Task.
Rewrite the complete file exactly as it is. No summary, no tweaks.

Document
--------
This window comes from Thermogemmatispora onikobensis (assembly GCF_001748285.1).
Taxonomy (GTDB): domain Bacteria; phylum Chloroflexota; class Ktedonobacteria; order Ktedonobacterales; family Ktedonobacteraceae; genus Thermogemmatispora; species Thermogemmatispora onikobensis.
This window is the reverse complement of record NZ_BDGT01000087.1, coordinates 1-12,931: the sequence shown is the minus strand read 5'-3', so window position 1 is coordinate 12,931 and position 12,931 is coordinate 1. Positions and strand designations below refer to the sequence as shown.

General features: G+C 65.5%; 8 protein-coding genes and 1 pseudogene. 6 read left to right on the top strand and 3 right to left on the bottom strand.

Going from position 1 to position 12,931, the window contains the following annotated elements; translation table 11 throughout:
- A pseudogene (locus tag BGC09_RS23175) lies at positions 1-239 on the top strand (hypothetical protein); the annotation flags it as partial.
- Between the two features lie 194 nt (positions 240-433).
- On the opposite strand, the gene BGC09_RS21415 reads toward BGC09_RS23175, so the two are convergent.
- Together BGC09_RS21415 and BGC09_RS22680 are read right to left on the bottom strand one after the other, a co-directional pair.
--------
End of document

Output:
This window comes from Thermogemmatispora onikobensis (assembly GCF_001748285.1).
Taxonomy (GTDB): domain Bacteria; phylum Chloroflexota; class Ktedonobacteria; order Ktedonobacterales; family Ktedonobacteraceae; genus Thermogemmatispora; species Thermogemmatispora onikobensis.
This window is the reverse complement of record NZ_BDGT01000087.1, coordinates 1-12,931: the sequence shown is the minus strand read 5'-3', so window position 1 is coordinate 12,931 and position 12,931 is coordinate 1. Positions and strand designations below refer to the sequence as shown.

General features: G+C 65.5%; 8 protein-coding genes and 1 pseudogene. 6 read left to right on the top strand and 3 right to left on the bottom strand.

Going from position 1 to position 12,931, the window contains the following annotated elements; translation table 11 throughout:
- A pseudogene (locus tag BGC09_RS23175) lies at positions 1-239 on the top strand (hypothetical protein); the annotation flags it as partial.
- Between the two features lie 194 nt (positions 240-433).
- On the opposite strand, the gene BGC09_RS21415 reads toward BGC09_RS23175, so the two are convergent.
- Together BGC09_RS21415 and BGC09_RS22680 are read right to left on the bottom strand one after the other, a co-directional pair.